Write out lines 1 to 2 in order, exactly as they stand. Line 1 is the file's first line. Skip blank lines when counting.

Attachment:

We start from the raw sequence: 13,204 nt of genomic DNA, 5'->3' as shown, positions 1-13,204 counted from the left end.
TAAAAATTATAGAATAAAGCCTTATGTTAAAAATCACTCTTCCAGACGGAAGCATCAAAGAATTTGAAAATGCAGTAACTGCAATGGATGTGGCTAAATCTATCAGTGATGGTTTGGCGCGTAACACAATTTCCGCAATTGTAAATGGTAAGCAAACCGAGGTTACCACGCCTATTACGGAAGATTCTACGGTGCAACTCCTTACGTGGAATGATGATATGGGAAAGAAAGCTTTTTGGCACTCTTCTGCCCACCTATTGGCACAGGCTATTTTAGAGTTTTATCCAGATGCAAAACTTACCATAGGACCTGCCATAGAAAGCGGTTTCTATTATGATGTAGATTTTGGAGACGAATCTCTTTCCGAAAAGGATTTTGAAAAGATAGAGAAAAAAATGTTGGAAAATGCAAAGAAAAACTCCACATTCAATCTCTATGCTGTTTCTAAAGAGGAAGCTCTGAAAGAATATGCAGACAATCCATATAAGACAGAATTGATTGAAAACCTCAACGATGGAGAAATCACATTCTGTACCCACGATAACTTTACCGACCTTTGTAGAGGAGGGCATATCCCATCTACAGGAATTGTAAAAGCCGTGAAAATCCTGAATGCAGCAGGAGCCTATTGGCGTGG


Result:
We start from the raw sequence: 13,204 nt of genomic DNA, 5'->3' as shown, positions 1-13,204 counted from the left end.
TAAAAATTATAGAATAAAGCCTTATGTTAAAAATCACTCTTCCAGACGGAAGCATCAAAGAATTTGAAAATGCAGTAACTGCAATGGATGTGGCTAAATCTATCAGTGATGGTTTGGCGCGTAACACAATTTCCGCAATTGTAAATGGTAAGCAAACCGAGGTTACCACGCCTATTACGGAAGATTCTACGGTGCAACTCCTTACGTGGAATGATGATATGGGAAAGAAAGCTTTTTGGCACTCTTCTGCCCACCTATTGGCACAGGCTATTTTAGAGTTTTATCCAGATGCAAAACTTACCATAGGACCTGCCATAGAAAGCGGTTTCTATTATGATGTAGATTTTGGAGACGAATCTCTTTCCGAAAAGGATTTTGAAAAGATAGAGAAAAAAATGTTGGAAAATGCAAAGAAAAACTCCACATTCAATCTCTATGCTGTTTCTAAAGAGGAAGCTCTGAAAGAATATGCAGACAATCCATATAAGACAGAATTGATTGAAAACCTCAACGATGGAGAAATCACATTCTGTACCCACGATAACTTTACCGACCTTTGTAGAGGAGGGCATATCCCATCTACAGGAATTGTAAAAGCCGTGAAAATCCTGAATGCAGCAGGAGCCTATTGGCGTGG